ACTIVATING ARTISTIC ADVOCACY
Visual artist Kanesh Thabendran is hailed for his agentive stance through stylized technique of photo cutting in exposing the angst of post-war Sri Lanka. We find his work facilitating the role of a bold and politically awakened advocate who not only critiques but informs of the ravages of war and its aftermath, shedding light in a creative manner whilst functioning as an artistic propaganda. Kanesh’s roots lay in the Northern part of the country, where the atrocities of a thirty year civil war were prominent. Earning a Bachelor’s Degree in Fine Arts (Art and Design) from the University of Jaffna in 2015, Kanesh embarked on his artistry with a vision of delineating a personal narrative that speaks volumes, reverberating on a larger scale in the hearts of thousands affected by the war in the North.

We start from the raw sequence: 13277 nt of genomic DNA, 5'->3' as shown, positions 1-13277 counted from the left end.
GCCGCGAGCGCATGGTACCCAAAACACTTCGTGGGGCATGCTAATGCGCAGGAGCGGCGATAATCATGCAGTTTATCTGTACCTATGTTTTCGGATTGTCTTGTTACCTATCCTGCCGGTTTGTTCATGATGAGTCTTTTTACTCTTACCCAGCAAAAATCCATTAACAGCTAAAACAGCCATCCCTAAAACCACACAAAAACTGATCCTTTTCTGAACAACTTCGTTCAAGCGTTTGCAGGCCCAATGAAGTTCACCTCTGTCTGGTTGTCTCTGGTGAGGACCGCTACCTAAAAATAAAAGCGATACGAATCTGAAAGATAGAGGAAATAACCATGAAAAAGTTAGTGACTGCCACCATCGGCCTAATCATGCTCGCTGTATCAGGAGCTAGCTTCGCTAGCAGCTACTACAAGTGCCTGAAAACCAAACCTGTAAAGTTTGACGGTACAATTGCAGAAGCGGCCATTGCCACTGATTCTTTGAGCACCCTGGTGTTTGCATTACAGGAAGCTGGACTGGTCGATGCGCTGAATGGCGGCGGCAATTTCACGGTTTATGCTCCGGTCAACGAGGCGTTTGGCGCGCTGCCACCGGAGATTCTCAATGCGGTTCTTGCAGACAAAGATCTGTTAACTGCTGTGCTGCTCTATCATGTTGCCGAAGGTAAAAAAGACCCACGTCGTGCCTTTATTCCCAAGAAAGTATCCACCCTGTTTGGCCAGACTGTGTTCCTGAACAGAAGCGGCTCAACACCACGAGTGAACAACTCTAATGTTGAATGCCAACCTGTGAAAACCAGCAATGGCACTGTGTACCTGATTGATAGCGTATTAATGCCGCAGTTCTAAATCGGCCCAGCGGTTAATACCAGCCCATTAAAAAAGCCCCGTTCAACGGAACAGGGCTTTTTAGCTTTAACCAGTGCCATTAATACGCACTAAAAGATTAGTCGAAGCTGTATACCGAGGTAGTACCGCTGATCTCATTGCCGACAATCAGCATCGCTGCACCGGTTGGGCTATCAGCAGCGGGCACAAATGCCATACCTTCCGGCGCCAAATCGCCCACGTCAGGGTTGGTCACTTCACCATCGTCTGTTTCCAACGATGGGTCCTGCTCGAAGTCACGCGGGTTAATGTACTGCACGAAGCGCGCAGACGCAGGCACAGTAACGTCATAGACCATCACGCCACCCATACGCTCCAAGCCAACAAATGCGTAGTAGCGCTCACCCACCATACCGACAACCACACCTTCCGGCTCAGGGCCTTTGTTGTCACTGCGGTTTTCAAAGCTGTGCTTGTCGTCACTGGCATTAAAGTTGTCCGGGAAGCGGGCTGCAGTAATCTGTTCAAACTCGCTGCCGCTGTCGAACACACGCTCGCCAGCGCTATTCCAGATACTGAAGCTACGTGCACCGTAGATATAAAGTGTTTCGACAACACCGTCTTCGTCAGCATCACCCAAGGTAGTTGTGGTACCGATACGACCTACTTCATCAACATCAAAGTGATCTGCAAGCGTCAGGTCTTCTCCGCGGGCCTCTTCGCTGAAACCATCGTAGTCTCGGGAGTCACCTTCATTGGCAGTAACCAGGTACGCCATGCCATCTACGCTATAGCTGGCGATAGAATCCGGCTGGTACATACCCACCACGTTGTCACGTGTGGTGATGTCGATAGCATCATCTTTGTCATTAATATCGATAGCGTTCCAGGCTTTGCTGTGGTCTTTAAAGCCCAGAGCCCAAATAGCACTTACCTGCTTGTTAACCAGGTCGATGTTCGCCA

The personal element of his work lay in memory, in snapshots of a life taken away when his home was demolished during the war when his family was forced to leave. However, after a couple of years he recalls finally having the freedom to return, but to a house that was no longer identifiable or relatable as he could not come to terms with the remnants of what was left. The artist's experimentation with photo cutting began at this point in his life, when he started to excavate his memories from a bygone time, and tried to envision a life that he could have experienced had the war not affected his life. Using old photographs, the artist created an intriguing artistic narrative, positioning the imagined with the real. Photo cutting as a creative process became so innate, it evolved into a mode of emotional release resulting in an overflow of thought and emotion. The culmination of these first attempts was the collection ‘Lost or Root’ exhibited at Saskia Fernando Gallery in 2015 as a part of the group exhibition ‘Seven Conversations’. At the Colombo Art Biennale in 2016, Kanesh’s collection ‘Conceiving Space’ took this artistic trajectory further, when he attempted to reconcile the past and the present by relieving himself from the pain of the interrupted reality of war through the same medium.
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